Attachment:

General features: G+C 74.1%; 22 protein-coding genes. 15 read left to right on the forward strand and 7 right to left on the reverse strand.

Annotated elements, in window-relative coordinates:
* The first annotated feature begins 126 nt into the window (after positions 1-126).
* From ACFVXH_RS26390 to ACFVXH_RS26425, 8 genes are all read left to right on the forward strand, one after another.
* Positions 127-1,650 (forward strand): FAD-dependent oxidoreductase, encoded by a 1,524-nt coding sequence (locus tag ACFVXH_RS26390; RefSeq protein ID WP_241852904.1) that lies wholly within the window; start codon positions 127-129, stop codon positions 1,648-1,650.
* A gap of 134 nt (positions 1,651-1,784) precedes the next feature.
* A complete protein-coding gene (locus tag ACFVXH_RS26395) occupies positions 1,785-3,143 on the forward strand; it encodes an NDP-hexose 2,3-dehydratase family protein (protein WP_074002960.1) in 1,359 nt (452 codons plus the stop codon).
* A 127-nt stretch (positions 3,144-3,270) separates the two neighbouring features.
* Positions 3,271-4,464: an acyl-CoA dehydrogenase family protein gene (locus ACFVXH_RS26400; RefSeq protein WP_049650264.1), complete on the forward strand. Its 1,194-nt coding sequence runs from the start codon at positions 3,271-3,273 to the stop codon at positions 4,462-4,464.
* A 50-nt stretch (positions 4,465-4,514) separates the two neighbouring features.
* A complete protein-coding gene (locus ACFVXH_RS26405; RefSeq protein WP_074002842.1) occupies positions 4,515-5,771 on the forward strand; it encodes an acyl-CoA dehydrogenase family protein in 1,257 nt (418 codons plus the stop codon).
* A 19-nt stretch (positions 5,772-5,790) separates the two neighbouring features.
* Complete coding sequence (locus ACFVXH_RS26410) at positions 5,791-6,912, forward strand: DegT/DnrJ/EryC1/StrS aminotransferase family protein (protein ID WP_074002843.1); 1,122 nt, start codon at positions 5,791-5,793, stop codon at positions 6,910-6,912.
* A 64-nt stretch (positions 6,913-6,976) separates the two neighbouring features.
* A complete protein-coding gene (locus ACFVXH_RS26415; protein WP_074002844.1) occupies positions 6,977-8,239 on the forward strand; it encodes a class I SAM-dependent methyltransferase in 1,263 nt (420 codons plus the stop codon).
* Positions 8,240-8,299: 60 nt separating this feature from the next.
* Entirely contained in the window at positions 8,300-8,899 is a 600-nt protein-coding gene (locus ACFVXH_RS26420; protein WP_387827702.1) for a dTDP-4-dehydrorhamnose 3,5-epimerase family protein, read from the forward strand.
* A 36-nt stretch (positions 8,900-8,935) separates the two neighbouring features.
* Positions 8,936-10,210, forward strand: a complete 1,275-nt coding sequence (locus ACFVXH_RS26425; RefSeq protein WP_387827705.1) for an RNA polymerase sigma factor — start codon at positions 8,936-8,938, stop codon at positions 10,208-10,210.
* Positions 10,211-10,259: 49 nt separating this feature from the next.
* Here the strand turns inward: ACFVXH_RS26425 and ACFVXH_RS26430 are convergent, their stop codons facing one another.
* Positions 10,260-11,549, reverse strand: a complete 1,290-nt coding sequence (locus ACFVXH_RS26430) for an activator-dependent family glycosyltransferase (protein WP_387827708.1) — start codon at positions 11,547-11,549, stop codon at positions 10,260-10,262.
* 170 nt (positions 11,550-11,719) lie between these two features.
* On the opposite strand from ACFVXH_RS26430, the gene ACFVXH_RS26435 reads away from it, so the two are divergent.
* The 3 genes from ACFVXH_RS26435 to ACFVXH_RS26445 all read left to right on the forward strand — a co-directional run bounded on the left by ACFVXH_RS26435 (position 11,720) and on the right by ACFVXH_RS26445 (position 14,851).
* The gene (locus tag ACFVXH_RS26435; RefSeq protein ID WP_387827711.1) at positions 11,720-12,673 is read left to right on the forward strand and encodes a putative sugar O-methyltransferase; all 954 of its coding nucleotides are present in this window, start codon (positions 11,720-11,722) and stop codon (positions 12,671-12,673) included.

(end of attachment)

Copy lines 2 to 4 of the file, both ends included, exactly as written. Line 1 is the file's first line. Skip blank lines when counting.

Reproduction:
Annotated elements, in window-relative coordinates:
* The first annotated feature begins 126 nt into the window (after positions 1-126).
* From ACFVXH_RS26390 to ACFVXH_RS26425, 8 genes are all read left to right on the forward strand, one after another.